Printing methods

The personalisation of t-shirts and other items, from as few as a single unit, requires a range of specific and often complex printing techniques compared to long runs of hundreds or thousands of traditional units.

For production from a single unit, there isn't an optimal technique that covers all types of designs and t-shirts. Here at Tostadora, we have specialised in the following three different methods to offer the best of all worlds based on the type of design and garment you need while still ensuring the highest quality of the end product.


1) Direct To Garment

Direct printing is the latest technology for personalisation and allows for single unit runs. It offers quality and a finish similar to screen printing (sometimes even better!) but from single units. (Screen printing requires at least 30 units to get an acceptable cost per shirt.)

We print all designs uploaded by users in PNG or JPG using this technique. We can print solid colours, designs with hundreds of colours and gradients, and also text. In short, anything that can be output from a PNG or JPG file.
impresión directa

Advantages:
  • Supports 16 million colours.
  • Screen printing quality from as few as a one unit.
  • Ideal for designs with that look irregular, distressed, have multiple strokes, etc.
Disadvantages:
  • High cost of printing for long runs.
  • It may last somewhat less than traditional screen printing.
  • Can present slight imperfections, especially in solid colors/drawings.

2) Industrial Transfer

Industrial transfer (in all variants), is a silkscreen applied in reverse order with plastisol inks on a easy-release support with a final thermoadhesive layer. Depending on the type, it may have a slightly different finish. Then, using a heat press, this print is transferred onto the garment.

The quality is virtually the same as screen printing and the finish is very soft and durable. Variants of industrial transfer are embossed transfer, Hot Split transfer, Foil transfer, Diamond Effect transfer, and industry transfer.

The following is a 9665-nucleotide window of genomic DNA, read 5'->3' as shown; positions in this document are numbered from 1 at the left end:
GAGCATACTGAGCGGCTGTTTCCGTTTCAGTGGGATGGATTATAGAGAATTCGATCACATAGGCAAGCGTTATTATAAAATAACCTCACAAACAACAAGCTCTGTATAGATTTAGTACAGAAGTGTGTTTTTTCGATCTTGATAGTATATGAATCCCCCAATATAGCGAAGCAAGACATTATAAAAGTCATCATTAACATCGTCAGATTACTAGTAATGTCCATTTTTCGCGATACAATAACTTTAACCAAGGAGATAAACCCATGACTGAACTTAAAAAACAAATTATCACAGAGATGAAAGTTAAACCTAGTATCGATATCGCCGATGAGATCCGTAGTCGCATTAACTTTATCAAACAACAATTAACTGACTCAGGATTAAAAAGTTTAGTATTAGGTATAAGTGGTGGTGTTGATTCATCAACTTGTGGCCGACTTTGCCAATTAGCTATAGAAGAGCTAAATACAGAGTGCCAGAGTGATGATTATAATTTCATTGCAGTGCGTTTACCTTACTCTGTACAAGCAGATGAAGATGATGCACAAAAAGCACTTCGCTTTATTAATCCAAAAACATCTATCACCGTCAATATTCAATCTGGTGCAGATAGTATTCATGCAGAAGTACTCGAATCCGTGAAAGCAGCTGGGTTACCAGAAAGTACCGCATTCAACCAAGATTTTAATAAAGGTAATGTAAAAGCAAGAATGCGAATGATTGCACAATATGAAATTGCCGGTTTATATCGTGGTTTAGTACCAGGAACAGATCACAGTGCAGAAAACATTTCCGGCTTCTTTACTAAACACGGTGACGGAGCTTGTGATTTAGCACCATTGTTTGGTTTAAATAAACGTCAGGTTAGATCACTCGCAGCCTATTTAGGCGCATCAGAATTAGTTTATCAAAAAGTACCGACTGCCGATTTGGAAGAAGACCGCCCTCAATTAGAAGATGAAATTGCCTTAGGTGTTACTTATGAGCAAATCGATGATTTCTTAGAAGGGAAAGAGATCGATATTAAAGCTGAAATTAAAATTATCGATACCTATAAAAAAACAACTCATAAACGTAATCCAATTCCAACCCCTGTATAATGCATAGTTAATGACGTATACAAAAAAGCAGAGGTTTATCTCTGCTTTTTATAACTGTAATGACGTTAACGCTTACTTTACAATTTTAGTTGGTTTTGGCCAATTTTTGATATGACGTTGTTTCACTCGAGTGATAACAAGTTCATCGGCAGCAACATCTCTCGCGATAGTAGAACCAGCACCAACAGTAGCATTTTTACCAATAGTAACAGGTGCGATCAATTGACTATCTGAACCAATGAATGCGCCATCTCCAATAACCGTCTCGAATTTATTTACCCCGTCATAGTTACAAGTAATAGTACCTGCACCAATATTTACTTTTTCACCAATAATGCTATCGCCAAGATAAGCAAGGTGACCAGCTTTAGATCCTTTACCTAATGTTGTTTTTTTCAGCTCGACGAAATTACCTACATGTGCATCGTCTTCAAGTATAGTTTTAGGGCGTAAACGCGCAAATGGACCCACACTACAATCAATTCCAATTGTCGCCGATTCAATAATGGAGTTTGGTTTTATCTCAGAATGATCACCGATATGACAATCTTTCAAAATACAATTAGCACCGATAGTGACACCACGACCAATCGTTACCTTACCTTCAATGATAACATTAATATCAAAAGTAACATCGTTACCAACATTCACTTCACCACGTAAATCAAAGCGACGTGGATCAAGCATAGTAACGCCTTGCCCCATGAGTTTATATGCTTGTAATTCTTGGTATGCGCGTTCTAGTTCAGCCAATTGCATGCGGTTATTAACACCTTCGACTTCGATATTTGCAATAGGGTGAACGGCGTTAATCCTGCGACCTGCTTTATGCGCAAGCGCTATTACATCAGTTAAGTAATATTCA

3) Printing with Vinyl Cut

Vinyl Cut is a thin layer of polyurethane cut with a vector cutting machine, then pressed onto the garment at high temperatures until it literally melts onto the material of your future garment.

Used on underwear and occasionally other items when application may be difficult.

Advantages:
  • Vinyl Cut is a thin layer of polyurethane cut with a vector cutting machine, then pressed onto the garment at high temperatures until it literally melts onto the material of your future garment.
  • Used on underwear and occasionally other items when application may be difficult.
  • Vinyl Cut never loses colour after washing; it maintains a solid and bright colour forever.
  • It has the same finish on both dark and light coloured garments.

Disadvantages:
  • Complicated for large production runs, slow and expensive.
  • The designs (not the text) have a maximum of 3 colours.


Washing Instructions:
  • Wash inside out.
  • Wash with cold water. Never wash in temperatures more than 30º C.
  • Do not bleach.
  • Do not tumble dry after washing (dryers destroy everything, including the fabric)
  • Do not iron the print.